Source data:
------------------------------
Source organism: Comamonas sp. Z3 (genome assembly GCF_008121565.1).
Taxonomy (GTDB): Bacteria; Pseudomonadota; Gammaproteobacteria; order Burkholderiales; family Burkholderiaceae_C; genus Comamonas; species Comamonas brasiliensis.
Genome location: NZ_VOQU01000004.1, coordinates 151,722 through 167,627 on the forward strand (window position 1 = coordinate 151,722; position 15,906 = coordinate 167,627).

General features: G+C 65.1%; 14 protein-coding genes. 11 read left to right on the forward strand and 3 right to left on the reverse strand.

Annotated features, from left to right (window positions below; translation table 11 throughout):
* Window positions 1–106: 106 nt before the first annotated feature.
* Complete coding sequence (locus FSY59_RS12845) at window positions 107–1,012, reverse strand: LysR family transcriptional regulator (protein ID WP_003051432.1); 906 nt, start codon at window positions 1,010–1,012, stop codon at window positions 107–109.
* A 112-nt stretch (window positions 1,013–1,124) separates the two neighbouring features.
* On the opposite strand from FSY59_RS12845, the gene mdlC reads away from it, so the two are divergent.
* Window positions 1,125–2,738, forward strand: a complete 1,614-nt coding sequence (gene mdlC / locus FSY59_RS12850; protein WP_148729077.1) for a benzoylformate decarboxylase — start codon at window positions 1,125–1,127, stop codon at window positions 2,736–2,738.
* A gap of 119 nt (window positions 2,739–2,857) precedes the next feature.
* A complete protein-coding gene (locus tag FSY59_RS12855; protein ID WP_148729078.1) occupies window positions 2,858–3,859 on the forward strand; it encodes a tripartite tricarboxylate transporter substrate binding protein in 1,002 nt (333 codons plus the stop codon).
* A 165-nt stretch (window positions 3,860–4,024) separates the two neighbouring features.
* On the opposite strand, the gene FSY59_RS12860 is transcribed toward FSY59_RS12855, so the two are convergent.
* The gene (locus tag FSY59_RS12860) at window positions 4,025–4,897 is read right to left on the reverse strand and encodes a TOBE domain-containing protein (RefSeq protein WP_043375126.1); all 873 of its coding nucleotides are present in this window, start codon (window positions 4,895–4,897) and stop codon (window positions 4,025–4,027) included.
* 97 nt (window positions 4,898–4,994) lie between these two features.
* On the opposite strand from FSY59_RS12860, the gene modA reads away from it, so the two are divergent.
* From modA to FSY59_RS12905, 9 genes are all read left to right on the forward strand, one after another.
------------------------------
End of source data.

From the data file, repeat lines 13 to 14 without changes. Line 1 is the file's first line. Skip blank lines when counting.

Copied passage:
* A 165-nt stretch (window positions 3,860–4,024) separates the two neighbouring features.
* On the opposite strand, the gene FSY59_RS12860 is transcribed toward FSY59_RS12855, so the two are convergent.